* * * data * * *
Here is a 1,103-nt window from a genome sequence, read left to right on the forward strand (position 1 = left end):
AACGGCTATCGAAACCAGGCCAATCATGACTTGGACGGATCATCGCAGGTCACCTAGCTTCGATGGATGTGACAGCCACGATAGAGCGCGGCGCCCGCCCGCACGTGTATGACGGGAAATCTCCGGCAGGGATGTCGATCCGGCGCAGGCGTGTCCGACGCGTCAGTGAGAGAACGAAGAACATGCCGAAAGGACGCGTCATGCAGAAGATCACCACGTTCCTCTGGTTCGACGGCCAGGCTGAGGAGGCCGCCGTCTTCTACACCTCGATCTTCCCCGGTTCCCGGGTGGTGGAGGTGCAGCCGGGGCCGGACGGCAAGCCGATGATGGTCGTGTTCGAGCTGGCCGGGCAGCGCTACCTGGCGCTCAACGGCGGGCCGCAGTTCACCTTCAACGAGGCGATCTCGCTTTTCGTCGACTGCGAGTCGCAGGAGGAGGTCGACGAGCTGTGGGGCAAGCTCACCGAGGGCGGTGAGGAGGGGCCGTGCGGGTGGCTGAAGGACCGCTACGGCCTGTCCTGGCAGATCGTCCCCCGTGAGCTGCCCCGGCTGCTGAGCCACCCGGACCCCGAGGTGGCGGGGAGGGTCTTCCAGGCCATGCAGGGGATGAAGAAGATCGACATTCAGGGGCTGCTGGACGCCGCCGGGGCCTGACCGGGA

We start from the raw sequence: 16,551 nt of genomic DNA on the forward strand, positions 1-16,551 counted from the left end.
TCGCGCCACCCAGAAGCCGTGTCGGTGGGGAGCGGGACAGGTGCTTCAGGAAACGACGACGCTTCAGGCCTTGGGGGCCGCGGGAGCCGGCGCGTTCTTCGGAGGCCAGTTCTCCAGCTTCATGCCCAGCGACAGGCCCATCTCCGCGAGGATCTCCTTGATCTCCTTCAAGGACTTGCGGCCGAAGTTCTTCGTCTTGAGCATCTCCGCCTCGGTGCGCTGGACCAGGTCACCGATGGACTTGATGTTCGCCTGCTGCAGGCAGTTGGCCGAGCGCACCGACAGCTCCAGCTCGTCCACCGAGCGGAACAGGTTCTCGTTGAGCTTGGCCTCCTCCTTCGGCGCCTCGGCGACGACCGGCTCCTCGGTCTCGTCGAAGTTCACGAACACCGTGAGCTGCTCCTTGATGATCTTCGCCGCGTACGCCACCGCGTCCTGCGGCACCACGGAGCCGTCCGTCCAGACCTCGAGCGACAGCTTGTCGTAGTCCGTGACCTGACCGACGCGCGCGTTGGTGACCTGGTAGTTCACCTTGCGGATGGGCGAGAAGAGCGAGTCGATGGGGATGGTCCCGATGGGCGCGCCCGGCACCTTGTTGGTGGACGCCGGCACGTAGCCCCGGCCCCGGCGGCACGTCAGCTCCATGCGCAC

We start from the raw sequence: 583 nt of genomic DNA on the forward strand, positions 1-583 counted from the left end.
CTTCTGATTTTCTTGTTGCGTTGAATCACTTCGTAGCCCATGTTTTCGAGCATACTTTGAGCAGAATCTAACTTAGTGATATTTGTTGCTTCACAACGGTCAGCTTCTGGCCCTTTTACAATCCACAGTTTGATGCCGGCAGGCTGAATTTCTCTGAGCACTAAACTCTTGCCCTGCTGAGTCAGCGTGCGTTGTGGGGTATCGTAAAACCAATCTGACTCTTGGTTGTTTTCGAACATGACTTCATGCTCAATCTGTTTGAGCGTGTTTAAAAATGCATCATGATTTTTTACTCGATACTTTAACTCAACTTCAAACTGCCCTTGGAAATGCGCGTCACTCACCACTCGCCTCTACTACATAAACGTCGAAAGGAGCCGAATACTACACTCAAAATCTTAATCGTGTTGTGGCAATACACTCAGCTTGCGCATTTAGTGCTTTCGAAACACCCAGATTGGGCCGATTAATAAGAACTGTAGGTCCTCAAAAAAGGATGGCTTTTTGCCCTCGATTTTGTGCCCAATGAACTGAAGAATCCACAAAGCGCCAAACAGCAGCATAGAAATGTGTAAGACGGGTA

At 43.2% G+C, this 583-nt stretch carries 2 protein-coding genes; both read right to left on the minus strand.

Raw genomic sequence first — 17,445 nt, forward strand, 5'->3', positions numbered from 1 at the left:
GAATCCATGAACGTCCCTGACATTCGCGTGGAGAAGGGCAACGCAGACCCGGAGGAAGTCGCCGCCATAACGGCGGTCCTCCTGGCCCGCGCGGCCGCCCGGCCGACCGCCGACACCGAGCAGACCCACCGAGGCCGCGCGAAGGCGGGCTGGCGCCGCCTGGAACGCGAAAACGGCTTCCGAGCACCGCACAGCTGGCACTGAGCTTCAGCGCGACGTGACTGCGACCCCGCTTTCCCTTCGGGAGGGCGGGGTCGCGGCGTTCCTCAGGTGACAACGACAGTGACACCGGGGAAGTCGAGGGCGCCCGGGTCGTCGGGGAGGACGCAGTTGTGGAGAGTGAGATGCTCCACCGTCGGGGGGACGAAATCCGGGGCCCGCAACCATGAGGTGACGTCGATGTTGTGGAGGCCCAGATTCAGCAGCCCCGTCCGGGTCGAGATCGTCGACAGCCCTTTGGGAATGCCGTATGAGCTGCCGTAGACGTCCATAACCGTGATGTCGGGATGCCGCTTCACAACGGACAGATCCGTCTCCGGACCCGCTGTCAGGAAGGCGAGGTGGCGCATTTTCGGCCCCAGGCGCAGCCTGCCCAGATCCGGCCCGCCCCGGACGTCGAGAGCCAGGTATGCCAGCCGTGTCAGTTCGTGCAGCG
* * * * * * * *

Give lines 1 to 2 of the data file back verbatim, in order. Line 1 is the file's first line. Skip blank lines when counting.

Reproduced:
Here is a 1,103-nt window from a genome sequence, read left to right on the forward strand (position 1 = left end):
AACGGCTATCGAAACCAGGCCAATCATGACTTGGACGGATCATCGCAGGTCACCTAGCTTCGATGGATGTGACAGCCACGATAGAGCGCGGCGCCCGCCCGCACGTGTATGACGGGAAATCTCCGGCAGGGATGTCGATCCGGCGCAGGCGTGTCCGACGCGTCAGTGAGAGAACGAAGAACATGCCGAAAGGACGCGTCATGCAGAAGATCACCACGTTCCTCTGGTTCGACGGCCAGGCTGAGGAGGCCGCCGTCTTCTACACCTCGATCTTCCCCGGTTCCCGGGTGGTGGAGGTGCAGCCGGGGCCGGACGGCAAGCCGATGATGGTCGTGTTCGAGCTGGCCGGGCAGCGCTACCTGGCGCTCAACGGCGGGCCGCAGTTCACCTTCAACGAGGCGATCTCGCTTTTCGTCGACTGCGAGTCGCAGGAGGAGGTCGACGAGCTGTGGGGCAAGCTCACCGAGGGCGGTGAGGAGGGGCCGTGCGGGTGGCTGAAGGACCGCTACGGCCTGTCCTGGCAGATCGTCCCCCGTGAGCTGCCCCGGCTGCTGAGCCACCCGGACCCCGAGGTGGCGGGGAGGGTCTTCCAGGCCATGCAGGGGATGAAGAAGATCGACATTCAGGGGCTGCTGGACGCCGCCGGGGCCTGACCGGGA